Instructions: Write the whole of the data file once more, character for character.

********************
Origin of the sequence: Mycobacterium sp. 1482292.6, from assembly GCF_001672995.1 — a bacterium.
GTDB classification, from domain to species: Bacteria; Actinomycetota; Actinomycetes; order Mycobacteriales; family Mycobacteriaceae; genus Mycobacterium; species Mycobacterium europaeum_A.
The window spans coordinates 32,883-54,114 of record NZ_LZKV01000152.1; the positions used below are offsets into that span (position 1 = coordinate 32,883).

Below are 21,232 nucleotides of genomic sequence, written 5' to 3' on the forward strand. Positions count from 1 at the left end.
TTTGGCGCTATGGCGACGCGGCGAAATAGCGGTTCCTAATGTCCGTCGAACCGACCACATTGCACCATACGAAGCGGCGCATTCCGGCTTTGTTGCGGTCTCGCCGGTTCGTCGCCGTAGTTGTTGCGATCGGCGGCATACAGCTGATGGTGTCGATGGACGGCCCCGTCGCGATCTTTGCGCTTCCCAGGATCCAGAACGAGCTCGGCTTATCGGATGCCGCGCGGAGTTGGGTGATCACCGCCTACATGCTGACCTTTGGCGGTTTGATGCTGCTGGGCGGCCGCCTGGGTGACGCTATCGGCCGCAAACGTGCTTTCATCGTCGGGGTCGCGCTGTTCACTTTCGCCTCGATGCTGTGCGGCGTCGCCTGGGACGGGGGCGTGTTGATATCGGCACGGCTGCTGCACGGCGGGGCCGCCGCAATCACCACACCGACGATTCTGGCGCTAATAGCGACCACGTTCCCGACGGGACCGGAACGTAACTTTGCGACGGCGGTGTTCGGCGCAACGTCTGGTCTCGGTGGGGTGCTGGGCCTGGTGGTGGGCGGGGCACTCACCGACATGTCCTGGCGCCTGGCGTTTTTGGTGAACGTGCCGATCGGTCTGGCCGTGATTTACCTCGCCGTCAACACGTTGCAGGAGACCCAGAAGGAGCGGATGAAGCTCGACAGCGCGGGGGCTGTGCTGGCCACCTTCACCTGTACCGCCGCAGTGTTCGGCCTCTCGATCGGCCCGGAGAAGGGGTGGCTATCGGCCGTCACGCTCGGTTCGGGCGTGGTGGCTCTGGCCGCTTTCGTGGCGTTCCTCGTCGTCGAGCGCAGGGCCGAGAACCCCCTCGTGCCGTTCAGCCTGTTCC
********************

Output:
Origin of the sequence: Mycobacterium sp. 1482292.6, from assembly GCF_001672995.1 — a bacterium.
GTDB classification, from domain to species: Bacteria; Actinomycetota; Actinomycetes; order Mycobacteriales; family Mycobacteriaceae; genus Mycobacterium; species Mycobacterium europaeum_A.
The window spans coordinates 32,883-54,114 of record NZ_LZKV01000152.1; the positions used below are offsets into that span (position 1 = coordinate 32,883).

Below are 21,232 nucleotides of genomic sequence, written 5' to 3' on the forward strand. Positions count from 1 at the left end.
TTTGGCGCTATGGCGACGCGGCGAAATAGCGGTTCCTAATGTCCGTCGAACCGACCACATTGCACCATACGAAGCGGCGCATTCCGGCTTTGTTGCGGTCTCGCCGGTTCGTCGCCGTAGTTGTTGCGATCGGCGGCATACAGCTGATGGTGTCGATGGACGGCCCCGTCGCGATCTTTGCGCTTCCCAGGATCCAGAACGAGCTCGGCTTATCGGATGCCGCGCGGAGTTGGGTGATCACCGCCTACATGCTGACCTTTGGCGGTTTGATGCTGCTGGGCGGCCGCCTGGGTGACGCTATCGGCCGCAAACGTGCTTTCATCGTCGGGGTCGCGCTGTTCACTTTCGCCTCGATGCTGTGCGGCGTCGCCTGGGACGGGGGCGTGTTGATATCGGCACGGCTGCTGCACGGCGGGGCCGCCGCAATCACCACACCGACGATTCTGGCGCTAATAGCGACCACGTTCCCGACGGGACCGGAACGTAACTTTGCGACGGCGGTGTTCGGCGCAACGTCTGGTCTCGGTGGGGTGCTGGGCCTGGTGGTGGGCGGGGCACTCACCGACATGTCCTGGCGCCTGGCGTTTTTGGTGAACGTGCCGATCGGTCTGGCCGTGATTTACCTCGCCGTCAACACGTTGCAGGAGACCCAGAAGGAGCGGATGAAGCTCGACAGCGCGGGGGCTGTGCTGGCCACCTTCACCTGTACCGCCGCAGTGTTCGGCCTCTCGATCGGCCCGGAGAAGGGGTGGCTATCGGCCGTCACGCTCGGTTCGGGCGTGGTGGCTCTGGCCGCTTTCGTGGCGTTCCTCGTCGTCGAGCGCAGGGCCGAGAACCCCCTCGTGCCGTTCAGCCTGTTCC